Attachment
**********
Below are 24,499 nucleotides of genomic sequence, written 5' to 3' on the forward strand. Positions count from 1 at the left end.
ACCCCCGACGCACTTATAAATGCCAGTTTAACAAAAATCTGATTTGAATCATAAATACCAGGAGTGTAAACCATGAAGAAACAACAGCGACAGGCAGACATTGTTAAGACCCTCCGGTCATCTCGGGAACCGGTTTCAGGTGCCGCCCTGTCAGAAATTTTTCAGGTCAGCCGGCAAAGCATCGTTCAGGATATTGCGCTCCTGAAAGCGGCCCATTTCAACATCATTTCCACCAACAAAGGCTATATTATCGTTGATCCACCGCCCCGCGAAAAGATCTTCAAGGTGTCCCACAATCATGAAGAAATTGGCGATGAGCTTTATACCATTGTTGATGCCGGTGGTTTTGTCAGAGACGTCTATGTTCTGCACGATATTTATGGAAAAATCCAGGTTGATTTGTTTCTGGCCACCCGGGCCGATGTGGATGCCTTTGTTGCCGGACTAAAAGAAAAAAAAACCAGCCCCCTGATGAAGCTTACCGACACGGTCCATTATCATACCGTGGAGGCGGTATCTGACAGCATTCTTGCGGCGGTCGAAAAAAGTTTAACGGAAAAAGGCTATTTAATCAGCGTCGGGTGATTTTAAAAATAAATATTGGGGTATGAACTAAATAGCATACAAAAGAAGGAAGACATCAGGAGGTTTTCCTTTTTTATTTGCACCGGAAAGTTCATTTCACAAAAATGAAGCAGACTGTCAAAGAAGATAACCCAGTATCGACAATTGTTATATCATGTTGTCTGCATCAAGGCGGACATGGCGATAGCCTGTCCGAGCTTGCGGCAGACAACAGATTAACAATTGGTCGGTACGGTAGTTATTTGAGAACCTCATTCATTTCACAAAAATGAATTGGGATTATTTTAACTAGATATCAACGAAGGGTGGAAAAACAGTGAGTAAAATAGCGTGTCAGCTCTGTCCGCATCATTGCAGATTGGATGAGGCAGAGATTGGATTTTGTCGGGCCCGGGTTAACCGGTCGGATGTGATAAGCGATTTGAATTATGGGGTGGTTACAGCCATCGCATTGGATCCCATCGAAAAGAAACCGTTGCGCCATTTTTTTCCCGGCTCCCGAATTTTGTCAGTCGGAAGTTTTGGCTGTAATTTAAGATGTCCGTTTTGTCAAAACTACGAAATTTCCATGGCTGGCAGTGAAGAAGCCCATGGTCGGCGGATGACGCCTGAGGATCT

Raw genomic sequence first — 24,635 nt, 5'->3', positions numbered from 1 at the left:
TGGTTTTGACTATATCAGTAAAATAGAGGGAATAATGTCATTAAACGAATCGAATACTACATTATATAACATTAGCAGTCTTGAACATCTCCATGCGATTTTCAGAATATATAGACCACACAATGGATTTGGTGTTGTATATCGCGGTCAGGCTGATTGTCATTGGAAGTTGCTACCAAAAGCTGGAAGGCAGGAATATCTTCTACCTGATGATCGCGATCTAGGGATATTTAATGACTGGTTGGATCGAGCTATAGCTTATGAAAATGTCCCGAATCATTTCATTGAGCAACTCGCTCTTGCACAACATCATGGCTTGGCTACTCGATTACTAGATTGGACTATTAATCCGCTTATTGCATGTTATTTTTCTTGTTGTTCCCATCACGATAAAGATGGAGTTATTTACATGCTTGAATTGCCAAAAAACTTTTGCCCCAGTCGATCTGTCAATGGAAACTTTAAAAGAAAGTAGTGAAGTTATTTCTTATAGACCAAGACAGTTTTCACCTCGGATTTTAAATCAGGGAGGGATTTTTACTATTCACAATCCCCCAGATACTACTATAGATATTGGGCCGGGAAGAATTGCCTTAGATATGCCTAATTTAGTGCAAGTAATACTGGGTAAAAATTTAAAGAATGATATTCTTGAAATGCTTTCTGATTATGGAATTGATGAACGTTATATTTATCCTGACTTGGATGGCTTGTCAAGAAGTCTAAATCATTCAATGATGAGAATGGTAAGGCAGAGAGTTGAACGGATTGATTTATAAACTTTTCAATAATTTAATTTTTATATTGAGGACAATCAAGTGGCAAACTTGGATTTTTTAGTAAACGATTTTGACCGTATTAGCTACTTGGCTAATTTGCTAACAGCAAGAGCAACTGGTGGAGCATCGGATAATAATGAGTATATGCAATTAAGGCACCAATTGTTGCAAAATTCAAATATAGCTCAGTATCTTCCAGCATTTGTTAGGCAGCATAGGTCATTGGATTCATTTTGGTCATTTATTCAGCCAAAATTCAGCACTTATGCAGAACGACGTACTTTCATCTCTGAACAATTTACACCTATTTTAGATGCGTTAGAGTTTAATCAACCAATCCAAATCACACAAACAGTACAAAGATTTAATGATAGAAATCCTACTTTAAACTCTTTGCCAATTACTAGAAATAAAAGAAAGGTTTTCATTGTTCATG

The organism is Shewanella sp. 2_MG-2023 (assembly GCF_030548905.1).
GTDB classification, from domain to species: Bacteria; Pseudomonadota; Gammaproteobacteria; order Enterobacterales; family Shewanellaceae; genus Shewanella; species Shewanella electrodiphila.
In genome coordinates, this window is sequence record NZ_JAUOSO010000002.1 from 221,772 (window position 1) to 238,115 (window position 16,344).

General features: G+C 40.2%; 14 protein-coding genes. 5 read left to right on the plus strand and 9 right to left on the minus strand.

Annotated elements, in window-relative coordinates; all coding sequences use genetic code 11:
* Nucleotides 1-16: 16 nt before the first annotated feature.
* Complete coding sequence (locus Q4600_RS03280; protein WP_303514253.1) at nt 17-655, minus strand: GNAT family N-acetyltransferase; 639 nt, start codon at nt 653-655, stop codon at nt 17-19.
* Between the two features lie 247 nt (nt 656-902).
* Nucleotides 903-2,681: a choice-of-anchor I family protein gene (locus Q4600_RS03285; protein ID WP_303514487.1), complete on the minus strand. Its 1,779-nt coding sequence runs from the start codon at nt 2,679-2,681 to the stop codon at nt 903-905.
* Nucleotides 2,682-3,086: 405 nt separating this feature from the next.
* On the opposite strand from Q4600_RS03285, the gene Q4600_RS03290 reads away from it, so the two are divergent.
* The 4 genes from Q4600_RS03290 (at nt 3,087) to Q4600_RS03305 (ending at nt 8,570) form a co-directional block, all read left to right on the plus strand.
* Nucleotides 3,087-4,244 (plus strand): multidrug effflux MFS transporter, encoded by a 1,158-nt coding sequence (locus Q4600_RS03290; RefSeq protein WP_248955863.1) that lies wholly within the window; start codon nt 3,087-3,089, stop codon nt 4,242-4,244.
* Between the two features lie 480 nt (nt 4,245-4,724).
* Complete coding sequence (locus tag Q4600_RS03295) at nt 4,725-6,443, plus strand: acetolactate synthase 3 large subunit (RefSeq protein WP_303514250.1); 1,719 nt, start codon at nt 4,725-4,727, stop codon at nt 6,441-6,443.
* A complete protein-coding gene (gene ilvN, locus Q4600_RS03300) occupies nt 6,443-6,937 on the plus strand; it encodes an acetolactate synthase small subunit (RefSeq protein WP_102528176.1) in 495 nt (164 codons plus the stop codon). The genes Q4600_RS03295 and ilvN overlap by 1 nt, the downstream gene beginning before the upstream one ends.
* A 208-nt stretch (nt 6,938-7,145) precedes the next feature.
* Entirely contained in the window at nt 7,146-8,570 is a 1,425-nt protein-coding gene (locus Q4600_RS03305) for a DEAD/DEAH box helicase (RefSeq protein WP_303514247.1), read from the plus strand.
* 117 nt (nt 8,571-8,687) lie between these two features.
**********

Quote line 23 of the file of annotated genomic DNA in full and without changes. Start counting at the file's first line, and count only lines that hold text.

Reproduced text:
* 117 nt (nt 8,571-8,687) lie between these two features.